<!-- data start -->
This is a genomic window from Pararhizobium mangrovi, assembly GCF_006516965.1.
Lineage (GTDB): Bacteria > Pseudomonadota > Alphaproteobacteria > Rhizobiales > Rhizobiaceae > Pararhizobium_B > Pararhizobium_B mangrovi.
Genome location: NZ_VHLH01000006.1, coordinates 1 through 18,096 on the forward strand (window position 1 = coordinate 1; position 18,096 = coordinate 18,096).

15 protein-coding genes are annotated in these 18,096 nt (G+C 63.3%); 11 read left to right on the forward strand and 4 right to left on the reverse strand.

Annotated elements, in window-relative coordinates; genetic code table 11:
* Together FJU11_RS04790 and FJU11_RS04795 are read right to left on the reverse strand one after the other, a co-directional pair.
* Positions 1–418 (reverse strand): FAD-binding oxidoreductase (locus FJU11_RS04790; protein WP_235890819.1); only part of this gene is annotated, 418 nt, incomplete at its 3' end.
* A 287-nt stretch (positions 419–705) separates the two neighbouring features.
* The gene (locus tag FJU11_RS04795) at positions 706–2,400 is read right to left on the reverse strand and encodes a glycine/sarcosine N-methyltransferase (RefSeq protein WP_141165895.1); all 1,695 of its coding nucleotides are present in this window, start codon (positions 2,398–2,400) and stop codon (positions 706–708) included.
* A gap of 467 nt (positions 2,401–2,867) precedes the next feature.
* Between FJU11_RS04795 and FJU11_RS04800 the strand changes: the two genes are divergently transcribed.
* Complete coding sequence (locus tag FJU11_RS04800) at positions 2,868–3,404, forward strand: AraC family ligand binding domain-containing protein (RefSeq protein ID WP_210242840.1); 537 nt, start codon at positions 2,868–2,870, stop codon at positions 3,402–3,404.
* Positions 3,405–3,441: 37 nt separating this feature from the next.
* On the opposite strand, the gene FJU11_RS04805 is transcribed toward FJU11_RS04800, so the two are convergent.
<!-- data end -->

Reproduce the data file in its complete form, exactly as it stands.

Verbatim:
This is a genomic window from Pararhizobium mangrovi, assembly GCF_006516965.1.
Lineage (GTDB): Bacteria > Pseudomonadota > Alphaproteobacteria > Rhizobiales > Rhizobiaceae > Pararhizobium_B > Pararhizobium_B mangrovi.
Genome location: NZ_VHLH01000006.1, coordinates 1 through 18,096 on the forward strand (window position 1 = coordinate 1; position 18,096 = coordinate 18,096).

15 protein-coding genes are annotated in these 18,096 nt (G+C 63.3%); 11 read left to right on the forward strand and 4 right to left on the reverse strand.

Annotated elements, in window-relative coordinates; genetic code table 11:
* Together FJU11_RS04790 and FJU11_RS04795 are read right to left on the reverse strand one after the other, a co-directional pair.
* Positions 1–418 (reverse strand): FAD-binding oxidoreductase (locus FJU11_RS04790; protein WP_235890819.1); only part of this gene is annotated, 418 nt, incomplete at its 3' end.
* A 287-nt stretch (positions 419–705) separates the two neighbouring features.
* The gene (locus tag FJU11_RS04795) at positions 706–2,400 is read right to left on the reverse strand and encodes a glycine/sarcosine N-methyltransferase (RefSeq protein WP_141165895.1); all 1,695 of its coding nucleotides are present in this window, start codon (positions 2,398–2,400) and stop codon (positions 706–708) included.
* A gap of 467 nt (positions 2,401–2,867) precedes the next feature.
* Between FJU11_RS04795 and FJU11_RS04800 the strand changes: the two genes are divergently transcribed.
* Complete coding sequence (locus tag FJU11_RS04800) at positions 2,868–3,404, forward strand: AraC family ligand binding domain-containing protein (RefSeq protein ID WP_210242840.1); 537 nt, start codon at positions 2,868–2,870, stop codon at positions 3,402–3,404.
* Positions 3,405–3,441: 37 nt separating this feature from the next.
* On the opposite strand, the gene FJU11_RS04805 is transcribed toward FJU11_RS04800, so the two are convergent.